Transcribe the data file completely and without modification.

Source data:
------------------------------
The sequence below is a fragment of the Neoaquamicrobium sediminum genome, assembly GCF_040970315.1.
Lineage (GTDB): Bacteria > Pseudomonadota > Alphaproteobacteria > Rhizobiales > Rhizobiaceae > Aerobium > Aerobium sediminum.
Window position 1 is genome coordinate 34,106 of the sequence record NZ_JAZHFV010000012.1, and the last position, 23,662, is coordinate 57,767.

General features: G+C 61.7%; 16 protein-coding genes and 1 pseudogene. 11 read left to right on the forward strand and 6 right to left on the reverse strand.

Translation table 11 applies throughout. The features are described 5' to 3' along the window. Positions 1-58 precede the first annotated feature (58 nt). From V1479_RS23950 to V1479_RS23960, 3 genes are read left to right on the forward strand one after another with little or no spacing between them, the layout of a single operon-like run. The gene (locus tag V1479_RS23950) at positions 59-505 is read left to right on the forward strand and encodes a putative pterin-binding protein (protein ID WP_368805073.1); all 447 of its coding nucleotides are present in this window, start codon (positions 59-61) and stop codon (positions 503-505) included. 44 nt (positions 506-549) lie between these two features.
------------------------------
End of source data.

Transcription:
The sequence below is a fragment of the Neoaquamicrobium sediminum genome, assembly GCF_040970315.1.
Lineage (GTDB): Bacteria > Pseudomonadota > Alphaproteobacteria > Rhizobiales > Rhizobiaceae > Aerobium > Aerobium sediminum.
Window position 1 is genome coordinate 34,106 of the sequence record NZ_JAZHFV010000012.1, and the last position, 23,662, is coordinate 57,767.

General features: G+C 61.7%; 16 protein-coding genes and 1 pseudogene. 11 read left to right on the forward strand and 6 right to left on the reverse strand.

Translation table 11 applies throughout. The features are described 5' to 3' along the window. Positions 1-58 precede the first annotated feature (58 nt). From V1479_RS23950 to V1479_RS23960, 3 genes are read left to right on the forward strand one after another with little or no spacing between them, the layout of a single operon-like run. The gene (locus tag V1479_RS23950) at positions 59-505 is read left to right on the forward strand and encodes a putative pterin-binding protein (protein ID WP_368805073.1); all 447 of its coding nucleotides are present in this window, start codon (positions 59-61) and stop codon (positions 503-505) included. 44 nt (positions 506-549) lie between these two features.